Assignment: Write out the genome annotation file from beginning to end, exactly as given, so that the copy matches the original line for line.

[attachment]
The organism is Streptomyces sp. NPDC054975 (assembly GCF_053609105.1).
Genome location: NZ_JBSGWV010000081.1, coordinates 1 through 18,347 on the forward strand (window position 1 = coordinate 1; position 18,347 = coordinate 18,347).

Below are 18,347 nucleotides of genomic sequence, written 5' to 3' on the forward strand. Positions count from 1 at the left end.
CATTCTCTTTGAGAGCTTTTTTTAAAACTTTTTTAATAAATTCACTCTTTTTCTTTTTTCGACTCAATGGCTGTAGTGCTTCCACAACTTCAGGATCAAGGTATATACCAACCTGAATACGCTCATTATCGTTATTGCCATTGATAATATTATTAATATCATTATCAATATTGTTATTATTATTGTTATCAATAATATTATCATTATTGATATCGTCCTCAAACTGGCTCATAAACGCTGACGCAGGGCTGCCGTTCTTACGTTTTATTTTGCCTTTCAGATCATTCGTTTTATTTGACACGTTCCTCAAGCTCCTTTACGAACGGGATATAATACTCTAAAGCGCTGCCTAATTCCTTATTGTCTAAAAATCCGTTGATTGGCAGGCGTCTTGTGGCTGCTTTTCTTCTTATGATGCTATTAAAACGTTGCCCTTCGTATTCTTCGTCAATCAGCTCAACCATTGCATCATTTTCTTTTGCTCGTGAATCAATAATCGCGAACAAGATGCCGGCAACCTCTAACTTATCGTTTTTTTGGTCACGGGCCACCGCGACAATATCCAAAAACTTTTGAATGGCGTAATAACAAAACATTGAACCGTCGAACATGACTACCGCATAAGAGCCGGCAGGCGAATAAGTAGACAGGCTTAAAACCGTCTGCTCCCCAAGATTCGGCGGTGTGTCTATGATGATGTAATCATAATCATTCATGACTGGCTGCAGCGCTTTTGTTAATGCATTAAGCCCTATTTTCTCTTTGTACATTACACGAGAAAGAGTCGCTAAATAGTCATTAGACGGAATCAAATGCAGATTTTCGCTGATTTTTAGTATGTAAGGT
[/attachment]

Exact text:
The organism is Streptomyces sp. NPDC054975 (assembly GCF_053609105.1).
Genome location: NZ_JBSGWV010000081.1, coordinates 1 through 18,347 on the forward strand (window position 1 = coordinate 1; position 18,347 = coordinate 18,347).

Below are 18,347 nucleotides of genomic sequence, written 5' to 3' on the forward strand. Positions count from 1 at the left end.
CATTCTCTTTGAGAGCTTTTTTTAAAACTTTTTTAATAAATTCACTCTTTTTCTTTTTTCGACTCAATGGCTGTAGTGCTTCCACAACTTCAGGATCAAGGTATATACCAACCTGAATACGCTCATTATCGTTATTGCCATTGATAATATTATTAATATCATTATCAATATTGTTATTATTATTGTTATCAATAATATTATCATTATTGATATCGTCCTCAAACTGGCTCATAAACGCTGACGCAGGGCTGCCGTTCTTACGTTTTATTTTGCCTTTCAGATCATTCGTTTTATTTGACACGTTCCTCAAGCTCCTTTACGAACGGGATATAATACTCTAAAGCGCTGCCTAATTCCTTATTGTCTAAAAATCCGTTGATTGGCAGGCGTCTTGTGGCTGCTTTTCTTCTTATGATGCTATTAAAACGTTGCCCTTCGTATTCTTCGTCAATCAGCTCAACCATTGCATCATTTTCTTTTGCTCGTGAATCAATAATCGCGAACAAGATGCCGGCAACCTCTAACTTATCGTTTTTTTGGTCACGGGCCACCGCGACAATATCCAAAAACTTTTGAATGGCGTAATAACAAAACATTGAACCGTCGAACATGACTACCGCATAAGAGCCGGCAGGCGAATAAGTAGACAGGCTTAAAACCGTCTGCTCCCCAAGATTCGGCGGTGTGTCTATGATGATGTAATCATAATCATTCATGACTGGCTGCAGCGCTTTTGTTAATGCATTAAGCCCTATTTTCTCTTTGTACATTACACGAGAAAGAGTCGCTAAATAGTCATTAGACGGAATCAAATGCAGATTTTCGCTGATTTTTAGTATGTAAGGT